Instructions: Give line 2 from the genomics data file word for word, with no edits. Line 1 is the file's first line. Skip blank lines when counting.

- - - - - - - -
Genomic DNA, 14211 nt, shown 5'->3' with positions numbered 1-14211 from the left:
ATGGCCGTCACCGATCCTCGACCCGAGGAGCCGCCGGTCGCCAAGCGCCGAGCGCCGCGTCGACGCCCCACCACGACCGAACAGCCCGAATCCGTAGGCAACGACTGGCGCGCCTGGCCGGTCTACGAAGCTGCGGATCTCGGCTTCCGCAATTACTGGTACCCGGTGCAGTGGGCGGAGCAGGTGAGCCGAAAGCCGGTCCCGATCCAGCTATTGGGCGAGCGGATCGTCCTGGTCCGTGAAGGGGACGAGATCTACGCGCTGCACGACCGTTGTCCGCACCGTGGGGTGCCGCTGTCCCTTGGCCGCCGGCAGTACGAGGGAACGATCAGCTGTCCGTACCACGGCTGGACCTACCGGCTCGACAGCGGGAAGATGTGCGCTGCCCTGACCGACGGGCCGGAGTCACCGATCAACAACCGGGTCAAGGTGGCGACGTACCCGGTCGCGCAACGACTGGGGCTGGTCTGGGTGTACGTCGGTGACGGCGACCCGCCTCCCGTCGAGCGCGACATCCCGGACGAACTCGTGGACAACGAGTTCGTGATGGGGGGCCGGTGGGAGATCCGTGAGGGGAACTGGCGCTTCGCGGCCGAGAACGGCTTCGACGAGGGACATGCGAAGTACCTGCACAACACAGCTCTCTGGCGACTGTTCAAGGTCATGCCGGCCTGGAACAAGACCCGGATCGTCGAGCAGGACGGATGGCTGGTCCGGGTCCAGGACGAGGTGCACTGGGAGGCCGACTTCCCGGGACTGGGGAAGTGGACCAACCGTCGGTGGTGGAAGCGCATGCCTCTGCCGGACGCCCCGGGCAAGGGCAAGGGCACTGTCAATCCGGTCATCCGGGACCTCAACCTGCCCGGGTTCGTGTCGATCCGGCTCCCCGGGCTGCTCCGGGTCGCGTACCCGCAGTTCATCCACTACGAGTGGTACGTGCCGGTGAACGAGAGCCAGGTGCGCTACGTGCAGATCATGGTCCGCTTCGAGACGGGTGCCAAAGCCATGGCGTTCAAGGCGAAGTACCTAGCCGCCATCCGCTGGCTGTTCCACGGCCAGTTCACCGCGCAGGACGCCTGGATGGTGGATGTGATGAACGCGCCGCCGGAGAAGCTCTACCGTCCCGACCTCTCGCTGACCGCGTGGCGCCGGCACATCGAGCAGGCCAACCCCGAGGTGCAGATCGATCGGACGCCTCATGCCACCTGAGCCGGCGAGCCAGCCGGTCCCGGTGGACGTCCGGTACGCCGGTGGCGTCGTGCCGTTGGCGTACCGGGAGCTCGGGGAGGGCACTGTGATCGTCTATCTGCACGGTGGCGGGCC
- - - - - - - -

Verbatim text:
ATGGCCGTCACCGATCCTCGACCCGAGGAGCCGCCGGTCGCCAAGCGCCGAGCGCCGCGTCGACGCCCCACCACGACCGAACAGCCCGAATCCGTAGGCAACGACTGGCGCGCCTGGCCGGTCTACGAAGCTGCGGATCTCGGCTTCCGCAATTACTGGTACCCGGTGCAGTGGGCGGAGCAGGTGAGCCGAAAGCCGGTCCCGATCCAGCTATTGGGCGAGCGGATCGTCCTGGTCCGTGAAGGGGACGAGATCTACGCGCTGCACGACCGTTGTCCGCACCGTGGGGTGCCGCTGTCCCTTGGCCGCCGGCAGTACGAGGGAACGATCAGCTGTCCGTACCACGGCTGGACCTACCGGCTCGACAGCGGGAAGATGTGCGCTGCCCTGACCGACGGGCCGGAGTCACCGATCAACAACCGGGTCAAGGTGGCGACGTACCCGGTCGCGCAACGACTGGGGCTGGTCTGGGTGTACGTCGGTGACGGCGACCCGCCTCCCGTCGAGCGCGACATCCCGGACGAACTCGTGGACAACGAGTTCGTGATGGGGGGCCGGTGGGAGATCCGTGAGGGGAACTGGCGCTTCGCGGCCGAGAACGGCTTCGACGAGGGACATGCGAAGTACCTGCACAACACAGCTCTCTGGCGACTGTTCAAGGTCATGCCGGCCTGGAACAAGACCCGGATCGTCGAGCAGGACGGATGGCTGGTCCGGGTCCAGGACGAGGTGCACTGGGAGGCCGACTTCCCGGGACTGGGGAAGTGGACCAACCGTCGGTGGTGGAAGCGCATGCCTCTGCCGGACGCCCCGGGCAAGGGCAAGGGCACTGTCAATCCGGTCATCCGGGACCTCAACCTGCCCGGGTTCGTGTCGATCCGGCTCCCCGGGCTGCTCCGGGTCGCGTACCCGCAGTTCATCCACTACGAGTGGTACGTGCCGGTGAACGAGAGCCAGGTGCGCTACGTGCAGATCATGGTCCGCTTCGAGACGGGTGCCAAAGCCATGGCGTTCAAGGCGAAGTACCTAGCCGCCATCCGCTGGCTGTTCCACGGCCAGTTCACCGCGCAGGACGCCTGGATGGTGGATGTGATGAACGCGCCGCCGGAGAAGCTCTACCGTCCCGACCTCTCGCTGACCGCGTGGCGCCGGCACATCGAGCAGGCCAACCCCGAGGTGCAGATCGATCGGACGCCTCATGCCACCTGAGCCGGCGAGCCAGCCGGTCCCGGTGGACGTCCGGTACGCCGGTGGCGTCGTGCCGTTGGCGTACCGGGAGCTCGGGGAGGGCACTGTGATCGTCTATCTGCACGGTGGCGGGCC